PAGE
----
2. Deployment of Galileo and the IUS

Gravity Assists

Note: Click on Solar System Exploration: Galileo Legacy Site (NASA-JPL) to get this image at its highest resolution.

Deployment of Galileo and the IUS from the cargo bay of STS-34 Atlantis at 7:15 p.m. EDT on October 18, 1989. P-35213

Mission Specialist Shannon Lucid started Galileo's deployment by pushing a button; automatic systems then took over to separate Galileo from the shuttle. As deployment finished Commander Donald E. Williams declared "Galileo is on its way to another world. It's in the hands of the best flight controllers in this world - fly safely."

Beginning an hour after deployment, two rocket stages of Galileo's IUS booster fired one after the other. Galileo separated from the IUS's second stage at 9:05 p.m. and began its ballistic (or "freefall") flight to Venus for the first of three gravity assisted flybys, which would take Galileo to Jupiter.

Galileo was the second spacecraft to be launched using the IUS (Magellan, the Venus radar mapping mission, was the first. Interestingly, even though Magellan was launched first (in April of 1989), Galileo reached Venus first.). Built by Boeing for the Air Force, the IUS, which uses solid (as opposed to liquid) fuel, gave Galileo an additional speed of 4.0 kilometers per second (8,640 miles per hour).

Gravity Assists

Why bother flying by Venus and Earth when the idea is to get to Jupiter? Because when Galileo flew by a planet, it was also picking up a "gravity assist."

"Gravity assist" is a technique in which a miniscule fraction of a planet's orbital energy is transferred to a spacecraft, bending its path around the planet and increasing its speed around the Sun, rather like a slingshot or a game of cosmic billiards. Several such maneuvers are necessary to enable Galileo to get to Jupiter. The first gravity assist occurred at Venus on February 10, 1990. Two additional gravity assists from flybys of Earth (on December 8, 1990 and December 8, 1992) also helped to send Galileo on its way. Without the boost provided by these flybys, Galileo would need an extra 10,900 kilograms (23,980 pounds) of propellant - about twelve times more than was on board at launch.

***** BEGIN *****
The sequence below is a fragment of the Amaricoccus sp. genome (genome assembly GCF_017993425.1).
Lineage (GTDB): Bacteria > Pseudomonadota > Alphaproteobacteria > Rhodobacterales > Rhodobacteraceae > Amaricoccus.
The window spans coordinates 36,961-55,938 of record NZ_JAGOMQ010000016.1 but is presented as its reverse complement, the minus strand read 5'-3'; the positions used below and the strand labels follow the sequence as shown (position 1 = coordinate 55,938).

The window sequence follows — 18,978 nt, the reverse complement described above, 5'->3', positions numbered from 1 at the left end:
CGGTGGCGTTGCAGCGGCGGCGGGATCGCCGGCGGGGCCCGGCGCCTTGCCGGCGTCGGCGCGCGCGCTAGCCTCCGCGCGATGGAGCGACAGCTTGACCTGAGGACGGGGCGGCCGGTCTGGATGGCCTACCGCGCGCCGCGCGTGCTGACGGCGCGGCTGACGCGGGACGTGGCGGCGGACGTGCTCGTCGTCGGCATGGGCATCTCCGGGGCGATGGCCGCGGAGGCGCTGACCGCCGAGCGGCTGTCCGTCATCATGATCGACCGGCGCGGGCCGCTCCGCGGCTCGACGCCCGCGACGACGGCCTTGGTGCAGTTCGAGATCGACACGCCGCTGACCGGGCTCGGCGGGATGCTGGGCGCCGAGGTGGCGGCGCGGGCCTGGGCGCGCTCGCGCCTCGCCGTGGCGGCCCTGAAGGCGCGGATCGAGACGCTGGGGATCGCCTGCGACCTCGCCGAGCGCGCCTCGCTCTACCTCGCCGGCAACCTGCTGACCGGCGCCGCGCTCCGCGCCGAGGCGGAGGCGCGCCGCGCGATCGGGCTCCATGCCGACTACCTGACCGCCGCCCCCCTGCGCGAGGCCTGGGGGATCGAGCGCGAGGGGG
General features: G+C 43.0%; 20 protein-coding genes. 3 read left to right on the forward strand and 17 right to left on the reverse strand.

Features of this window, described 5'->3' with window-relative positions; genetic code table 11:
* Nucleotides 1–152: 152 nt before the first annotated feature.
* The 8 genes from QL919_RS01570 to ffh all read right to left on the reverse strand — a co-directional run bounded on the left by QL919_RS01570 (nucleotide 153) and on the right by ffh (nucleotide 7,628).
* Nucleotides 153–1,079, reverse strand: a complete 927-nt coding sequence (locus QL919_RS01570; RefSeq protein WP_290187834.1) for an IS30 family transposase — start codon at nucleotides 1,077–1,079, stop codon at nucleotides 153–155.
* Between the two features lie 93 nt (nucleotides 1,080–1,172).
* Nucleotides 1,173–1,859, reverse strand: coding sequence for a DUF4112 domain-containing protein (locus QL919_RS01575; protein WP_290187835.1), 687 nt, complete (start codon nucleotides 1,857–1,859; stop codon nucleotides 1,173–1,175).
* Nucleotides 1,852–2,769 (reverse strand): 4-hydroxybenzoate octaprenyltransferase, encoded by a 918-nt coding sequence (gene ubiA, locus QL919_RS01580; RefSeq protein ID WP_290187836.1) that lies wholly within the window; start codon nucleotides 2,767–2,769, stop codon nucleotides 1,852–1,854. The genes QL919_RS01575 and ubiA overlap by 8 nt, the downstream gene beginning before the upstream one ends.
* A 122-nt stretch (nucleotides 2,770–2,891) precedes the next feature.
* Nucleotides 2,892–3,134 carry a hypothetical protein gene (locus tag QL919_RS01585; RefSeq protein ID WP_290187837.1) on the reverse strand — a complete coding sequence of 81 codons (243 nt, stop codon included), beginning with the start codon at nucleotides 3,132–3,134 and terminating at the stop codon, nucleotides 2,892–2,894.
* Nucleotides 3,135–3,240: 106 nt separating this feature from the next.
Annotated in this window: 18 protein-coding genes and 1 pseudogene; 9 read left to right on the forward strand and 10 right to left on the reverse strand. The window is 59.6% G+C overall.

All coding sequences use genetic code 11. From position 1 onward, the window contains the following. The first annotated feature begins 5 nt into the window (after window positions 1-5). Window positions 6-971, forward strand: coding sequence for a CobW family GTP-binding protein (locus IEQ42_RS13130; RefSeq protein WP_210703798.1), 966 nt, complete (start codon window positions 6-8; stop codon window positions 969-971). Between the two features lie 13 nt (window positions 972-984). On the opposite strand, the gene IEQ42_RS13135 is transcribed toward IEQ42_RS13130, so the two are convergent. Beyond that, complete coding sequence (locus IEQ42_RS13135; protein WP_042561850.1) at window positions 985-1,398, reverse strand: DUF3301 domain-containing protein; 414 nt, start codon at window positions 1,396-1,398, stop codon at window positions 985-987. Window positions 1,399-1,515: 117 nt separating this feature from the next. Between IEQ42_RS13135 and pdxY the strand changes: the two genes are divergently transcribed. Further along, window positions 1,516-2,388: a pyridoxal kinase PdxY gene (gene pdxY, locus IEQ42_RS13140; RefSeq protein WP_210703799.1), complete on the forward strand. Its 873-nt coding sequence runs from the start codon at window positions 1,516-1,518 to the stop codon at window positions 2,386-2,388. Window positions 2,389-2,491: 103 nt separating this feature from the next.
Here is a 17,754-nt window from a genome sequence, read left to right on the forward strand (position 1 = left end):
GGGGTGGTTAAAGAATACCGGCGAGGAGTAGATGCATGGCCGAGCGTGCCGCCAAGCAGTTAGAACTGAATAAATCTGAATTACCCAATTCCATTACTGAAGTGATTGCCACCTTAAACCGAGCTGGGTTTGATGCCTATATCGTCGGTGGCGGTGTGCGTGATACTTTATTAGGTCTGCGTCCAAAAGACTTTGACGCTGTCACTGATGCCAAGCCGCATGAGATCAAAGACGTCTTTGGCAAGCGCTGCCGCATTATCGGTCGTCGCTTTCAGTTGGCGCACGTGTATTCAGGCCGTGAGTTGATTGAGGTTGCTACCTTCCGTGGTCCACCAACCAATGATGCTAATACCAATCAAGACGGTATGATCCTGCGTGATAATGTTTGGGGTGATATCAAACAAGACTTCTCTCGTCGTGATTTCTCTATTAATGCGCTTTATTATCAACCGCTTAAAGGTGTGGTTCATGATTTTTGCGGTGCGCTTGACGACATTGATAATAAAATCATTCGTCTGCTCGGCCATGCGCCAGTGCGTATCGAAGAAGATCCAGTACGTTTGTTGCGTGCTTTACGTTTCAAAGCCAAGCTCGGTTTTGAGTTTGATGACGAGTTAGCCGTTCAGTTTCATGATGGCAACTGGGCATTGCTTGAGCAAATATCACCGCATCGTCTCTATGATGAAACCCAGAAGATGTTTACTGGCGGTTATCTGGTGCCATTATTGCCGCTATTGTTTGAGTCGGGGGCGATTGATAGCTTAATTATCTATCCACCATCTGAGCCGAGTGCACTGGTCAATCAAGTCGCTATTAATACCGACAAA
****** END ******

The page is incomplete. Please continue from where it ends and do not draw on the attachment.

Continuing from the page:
Close flybys and gravity assists utilizing Jupiter's moons will also be used to enable Galileo to make a complex tour of Jupiter's system. An additional 3,600 kilograms (7,920 pounds) of propellant (about four times the total amount of propellant on the spacecraft at launch) would be needed to fly the tour without the billiards-like gravity assist technique.

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Link to: Solar System Exploration: Galileo Legacy Site (NASA - JPL)

Updated: July 23 '96

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